I think you are wise to wait this out. If you still have green water a month after your cycle is stable, then it could be considered a problem. Now it's just an unstable ecosystem.

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I've got an Emperor 400 Dual Bio-wheel 400 gph, Fluval C4 265 gph on the high end, 2 if the XY-2821 Dual Sponge filters, and a 24" bubble curtain that has ceramic weights to change the shape. It produces fine low resistance bubbles. I know that I'm well over the 10x rule with the HOB's especially with the dual bio wheel. I want the sponge filters cycled before I have any fry or I need to seed another tank. I also considered reducing photo time, or that my light May bright enough. It's an 180 led 4' light. I haven't found an accurate way calculating that one. Plants thrive, went low maintenance with those.

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And when it comes to cleaning, I learned after the very first cleaning not to be too aggressive. I spaced out the cleanings, and tested parameters in between to make sure there had been no impact before cleaning the other. The plants are in small terra cotta bonsai pots, with a gravel in them covering the piece of terra cotta that the plants are tied onto. For more BB to colonize on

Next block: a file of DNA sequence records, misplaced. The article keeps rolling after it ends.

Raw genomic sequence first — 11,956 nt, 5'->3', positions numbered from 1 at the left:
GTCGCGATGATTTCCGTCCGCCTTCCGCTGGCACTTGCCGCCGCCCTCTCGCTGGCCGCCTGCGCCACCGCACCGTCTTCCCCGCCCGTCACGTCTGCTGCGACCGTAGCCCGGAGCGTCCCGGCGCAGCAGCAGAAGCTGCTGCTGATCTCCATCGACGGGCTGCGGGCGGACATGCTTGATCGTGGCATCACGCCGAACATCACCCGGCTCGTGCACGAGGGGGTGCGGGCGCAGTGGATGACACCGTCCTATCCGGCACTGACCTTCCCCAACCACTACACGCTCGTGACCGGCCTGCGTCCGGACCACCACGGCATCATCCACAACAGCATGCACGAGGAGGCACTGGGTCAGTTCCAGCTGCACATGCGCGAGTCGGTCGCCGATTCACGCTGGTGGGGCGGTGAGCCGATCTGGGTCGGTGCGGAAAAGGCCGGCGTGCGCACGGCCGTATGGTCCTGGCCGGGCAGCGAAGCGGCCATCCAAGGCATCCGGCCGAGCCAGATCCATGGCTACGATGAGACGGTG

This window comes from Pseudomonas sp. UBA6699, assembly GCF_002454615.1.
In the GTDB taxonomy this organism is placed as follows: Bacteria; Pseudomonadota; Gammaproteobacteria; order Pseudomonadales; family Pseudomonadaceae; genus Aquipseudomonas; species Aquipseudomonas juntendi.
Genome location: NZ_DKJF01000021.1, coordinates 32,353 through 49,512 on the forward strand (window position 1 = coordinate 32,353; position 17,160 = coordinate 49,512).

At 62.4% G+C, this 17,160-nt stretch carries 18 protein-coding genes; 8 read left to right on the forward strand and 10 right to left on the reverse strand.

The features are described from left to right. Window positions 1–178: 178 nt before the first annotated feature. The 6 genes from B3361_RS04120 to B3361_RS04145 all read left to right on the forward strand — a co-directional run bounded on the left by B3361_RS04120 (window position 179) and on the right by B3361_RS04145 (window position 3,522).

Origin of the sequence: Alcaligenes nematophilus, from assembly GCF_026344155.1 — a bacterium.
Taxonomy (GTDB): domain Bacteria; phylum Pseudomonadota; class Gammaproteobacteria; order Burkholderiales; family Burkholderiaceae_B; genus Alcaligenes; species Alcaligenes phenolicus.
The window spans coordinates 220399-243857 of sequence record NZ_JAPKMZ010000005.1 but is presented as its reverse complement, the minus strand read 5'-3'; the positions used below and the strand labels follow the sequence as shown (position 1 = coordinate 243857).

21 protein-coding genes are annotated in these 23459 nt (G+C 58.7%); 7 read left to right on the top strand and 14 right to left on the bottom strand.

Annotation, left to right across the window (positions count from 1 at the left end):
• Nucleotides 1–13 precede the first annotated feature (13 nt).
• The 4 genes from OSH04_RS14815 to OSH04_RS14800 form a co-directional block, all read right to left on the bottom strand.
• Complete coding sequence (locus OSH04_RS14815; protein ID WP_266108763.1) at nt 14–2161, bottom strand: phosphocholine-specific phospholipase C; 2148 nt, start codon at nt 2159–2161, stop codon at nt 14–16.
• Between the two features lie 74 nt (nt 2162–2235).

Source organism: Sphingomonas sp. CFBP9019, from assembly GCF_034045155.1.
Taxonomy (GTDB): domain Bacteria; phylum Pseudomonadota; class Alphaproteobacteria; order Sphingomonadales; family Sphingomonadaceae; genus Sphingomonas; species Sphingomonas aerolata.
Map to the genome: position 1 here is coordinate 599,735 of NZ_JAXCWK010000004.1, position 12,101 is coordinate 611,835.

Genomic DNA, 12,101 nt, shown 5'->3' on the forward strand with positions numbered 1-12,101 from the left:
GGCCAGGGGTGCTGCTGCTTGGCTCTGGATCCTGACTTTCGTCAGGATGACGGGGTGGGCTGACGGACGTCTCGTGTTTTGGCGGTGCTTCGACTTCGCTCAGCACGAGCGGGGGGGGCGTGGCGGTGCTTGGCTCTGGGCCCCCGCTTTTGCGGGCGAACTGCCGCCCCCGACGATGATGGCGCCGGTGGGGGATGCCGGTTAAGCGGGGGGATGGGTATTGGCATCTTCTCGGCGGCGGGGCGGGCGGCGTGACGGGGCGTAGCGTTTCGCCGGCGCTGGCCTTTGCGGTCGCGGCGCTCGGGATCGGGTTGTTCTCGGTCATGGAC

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Yeah the Fluval has a medium bag in it with a sponge pad, ceramic rings, drip pad for lack of a better name. It drips water over the ring chamber for a wet/dry effect. The Emperor has 2 XL biobags that have charcoal in them, and I added 2 bags of bio balls in there as well. Since its a bare bottom tank, I added a lot of surface for BB

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Yeah the Fluval has a medium bag in it with a sponge pad, ceramic rings, drip pad for lack of a better name. It drips water over the ring chamber for a wet/dry effect. The Emperor has 2 XL biobags that have charcoal in them, and I added 2 bags of bio balls in there as well. Since its a bare bottom tank, I added a lot of surface for BB

Personally, I would get rid of the activated charcoal. The ceramic biomedia and sponge pads are great, and the ceramic media last a really really long time. It also helps to place a 50-100-micron pad after the biomedia for a "polishing" effect.

The reason I don't use charcoal anymore is because it's not really needed in the tank full time. It also has a short effectiveness time, after which it needs to be replaced or it might leach harmful compounds into the water, based on what I've read about it. It can, however, be added temporarily to help remove medications from the water after treatment.

Just hang in there and keep doing water changes - I know the nitrite storm seems to last forever!! [emoji4]

Sent from my SCH-I535 using Tapatalk

Edited by *Amanda*